Francis Picabia was a French artist who created artworks in a variety of media throughout his life, including writing, typography, and painting – as shown in the above photo. Picabia began painting around the time that Impressionism was becoming popular in France, and later moved into experimentation with Cubism and Surrealism. He is perhaps best known as a member of the Dada art movement of the 1910’s and 1920’s.
Picabia’s studio here, like a lot of the studios of that era, looks quite cozy and incorporates a lot more dark hardwoods than most contemporary studio spaces today. It reminds me of the studios of Jeanne Mammen, or Richard Pousette-Dart.
Picabia’s studio is also suitably messy – on the floor are discarded paint tubes and what look like they could be tins that the artist was using as palettes. I also can’t help but wonder if the dish on the floor is filled with cigarettes.
The studio is packed with easels and canvases, and one can picture Picabia dancing between paintings, adding a bit of detail to each before moving on. While he was associated with the Dada movement in the early 20th century, Picabia’s works were largely abstract. Later in his career, he began creating figurative works again – the works in this photograph looks perhaps like slightly abstracted landscapes, leading me to think that this photo was taken after Picabia had been making art for some time.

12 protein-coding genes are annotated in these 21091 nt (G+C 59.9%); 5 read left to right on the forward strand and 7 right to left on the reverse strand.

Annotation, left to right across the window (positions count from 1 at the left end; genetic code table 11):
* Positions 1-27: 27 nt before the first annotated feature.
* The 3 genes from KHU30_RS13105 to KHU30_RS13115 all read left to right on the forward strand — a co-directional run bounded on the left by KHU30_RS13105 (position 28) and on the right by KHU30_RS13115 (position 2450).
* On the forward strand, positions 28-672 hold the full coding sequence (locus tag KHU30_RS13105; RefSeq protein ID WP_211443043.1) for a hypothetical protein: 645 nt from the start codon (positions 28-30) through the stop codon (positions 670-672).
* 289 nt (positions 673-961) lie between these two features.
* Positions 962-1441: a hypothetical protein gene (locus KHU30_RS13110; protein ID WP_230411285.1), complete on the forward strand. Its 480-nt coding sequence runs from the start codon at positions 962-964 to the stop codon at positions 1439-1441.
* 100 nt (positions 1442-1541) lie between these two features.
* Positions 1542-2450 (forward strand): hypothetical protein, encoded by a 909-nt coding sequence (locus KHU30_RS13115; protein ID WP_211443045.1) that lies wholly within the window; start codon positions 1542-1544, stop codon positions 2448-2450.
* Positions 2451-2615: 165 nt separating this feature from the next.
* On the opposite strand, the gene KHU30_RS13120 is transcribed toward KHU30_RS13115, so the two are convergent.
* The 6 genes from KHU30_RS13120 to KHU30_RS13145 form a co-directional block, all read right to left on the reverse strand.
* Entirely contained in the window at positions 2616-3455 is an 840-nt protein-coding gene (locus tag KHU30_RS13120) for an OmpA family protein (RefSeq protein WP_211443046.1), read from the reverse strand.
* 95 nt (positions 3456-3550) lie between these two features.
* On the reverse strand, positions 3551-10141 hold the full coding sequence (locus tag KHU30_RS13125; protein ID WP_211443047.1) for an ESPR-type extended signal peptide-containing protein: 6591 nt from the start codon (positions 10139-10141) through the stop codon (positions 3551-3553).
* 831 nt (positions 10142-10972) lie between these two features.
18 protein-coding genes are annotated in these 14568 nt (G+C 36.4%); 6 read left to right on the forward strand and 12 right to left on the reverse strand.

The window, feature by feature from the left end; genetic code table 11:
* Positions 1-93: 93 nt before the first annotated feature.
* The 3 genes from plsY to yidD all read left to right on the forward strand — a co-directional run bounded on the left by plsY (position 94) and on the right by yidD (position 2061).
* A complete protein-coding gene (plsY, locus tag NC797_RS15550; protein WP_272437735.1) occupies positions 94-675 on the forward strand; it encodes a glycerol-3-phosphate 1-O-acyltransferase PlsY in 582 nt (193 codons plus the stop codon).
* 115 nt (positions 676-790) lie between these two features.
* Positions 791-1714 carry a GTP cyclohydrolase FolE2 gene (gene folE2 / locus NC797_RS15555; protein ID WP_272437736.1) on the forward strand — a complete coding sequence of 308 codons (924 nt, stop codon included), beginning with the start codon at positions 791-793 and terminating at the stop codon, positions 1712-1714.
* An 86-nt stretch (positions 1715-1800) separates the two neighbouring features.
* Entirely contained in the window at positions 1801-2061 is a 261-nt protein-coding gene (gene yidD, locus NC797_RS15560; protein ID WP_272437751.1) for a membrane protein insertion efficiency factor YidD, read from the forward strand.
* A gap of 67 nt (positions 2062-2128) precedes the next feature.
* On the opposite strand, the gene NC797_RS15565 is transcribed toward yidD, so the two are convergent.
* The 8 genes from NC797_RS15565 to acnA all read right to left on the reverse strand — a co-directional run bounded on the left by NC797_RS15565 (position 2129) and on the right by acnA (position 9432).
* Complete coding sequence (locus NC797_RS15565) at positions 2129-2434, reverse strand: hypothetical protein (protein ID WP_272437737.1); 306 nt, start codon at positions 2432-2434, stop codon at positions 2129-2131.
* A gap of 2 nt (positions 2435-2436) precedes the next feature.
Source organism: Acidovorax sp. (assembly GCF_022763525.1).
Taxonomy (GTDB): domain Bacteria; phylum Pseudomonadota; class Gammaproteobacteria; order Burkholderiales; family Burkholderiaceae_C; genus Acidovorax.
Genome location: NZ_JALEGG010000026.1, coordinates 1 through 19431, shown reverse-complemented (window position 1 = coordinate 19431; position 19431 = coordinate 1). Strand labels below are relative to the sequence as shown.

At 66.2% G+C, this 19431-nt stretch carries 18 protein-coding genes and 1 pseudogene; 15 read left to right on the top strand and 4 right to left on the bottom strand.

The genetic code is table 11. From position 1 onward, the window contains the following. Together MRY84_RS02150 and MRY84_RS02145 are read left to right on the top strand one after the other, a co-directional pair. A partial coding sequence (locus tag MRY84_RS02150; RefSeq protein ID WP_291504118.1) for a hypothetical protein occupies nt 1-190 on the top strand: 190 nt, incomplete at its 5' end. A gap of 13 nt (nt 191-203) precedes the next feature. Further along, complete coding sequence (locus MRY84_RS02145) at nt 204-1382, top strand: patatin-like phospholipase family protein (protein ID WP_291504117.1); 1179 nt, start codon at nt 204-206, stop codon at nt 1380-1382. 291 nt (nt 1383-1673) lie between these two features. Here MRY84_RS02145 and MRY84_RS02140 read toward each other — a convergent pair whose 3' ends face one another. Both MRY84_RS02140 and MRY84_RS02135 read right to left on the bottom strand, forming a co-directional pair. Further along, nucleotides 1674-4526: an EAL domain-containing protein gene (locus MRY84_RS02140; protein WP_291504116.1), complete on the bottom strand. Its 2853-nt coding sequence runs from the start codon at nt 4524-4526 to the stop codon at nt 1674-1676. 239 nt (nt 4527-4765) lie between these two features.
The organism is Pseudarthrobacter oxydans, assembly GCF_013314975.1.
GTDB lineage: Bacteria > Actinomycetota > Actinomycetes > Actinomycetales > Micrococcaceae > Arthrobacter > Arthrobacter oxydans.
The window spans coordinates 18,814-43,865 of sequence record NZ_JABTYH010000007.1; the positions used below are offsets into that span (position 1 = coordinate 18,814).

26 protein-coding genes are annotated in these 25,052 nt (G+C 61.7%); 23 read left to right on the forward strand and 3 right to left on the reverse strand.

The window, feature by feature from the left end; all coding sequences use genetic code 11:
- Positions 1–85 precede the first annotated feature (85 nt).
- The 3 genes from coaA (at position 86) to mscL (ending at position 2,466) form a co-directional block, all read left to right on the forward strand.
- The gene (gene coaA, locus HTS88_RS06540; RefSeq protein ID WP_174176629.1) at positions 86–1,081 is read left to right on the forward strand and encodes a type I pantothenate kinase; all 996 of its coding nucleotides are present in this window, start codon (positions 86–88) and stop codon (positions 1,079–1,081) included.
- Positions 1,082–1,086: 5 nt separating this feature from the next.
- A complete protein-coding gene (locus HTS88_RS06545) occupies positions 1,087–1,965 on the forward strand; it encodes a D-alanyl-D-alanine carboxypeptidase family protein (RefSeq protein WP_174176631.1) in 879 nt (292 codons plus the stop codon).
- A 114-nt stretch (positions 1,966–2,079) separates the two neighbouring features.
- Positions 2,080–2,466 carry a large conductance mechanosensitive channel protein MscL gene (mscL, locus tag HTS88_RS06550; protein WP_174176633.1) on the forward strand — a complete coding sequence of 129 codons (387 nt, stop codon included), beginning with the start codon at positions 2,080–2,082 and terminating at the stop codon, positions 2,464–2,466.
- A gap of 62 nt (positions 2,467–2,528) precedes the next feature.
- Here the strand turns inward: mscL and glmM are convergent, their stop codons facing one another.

Many of Picabia’s works are now in the permanent collections of art institutions including MoMA, the Guggenheim, The Tate London and the Art Institute of Chicago. He is known as a major influence for many later artists, including Francesco Climente. Picabia died in 1953.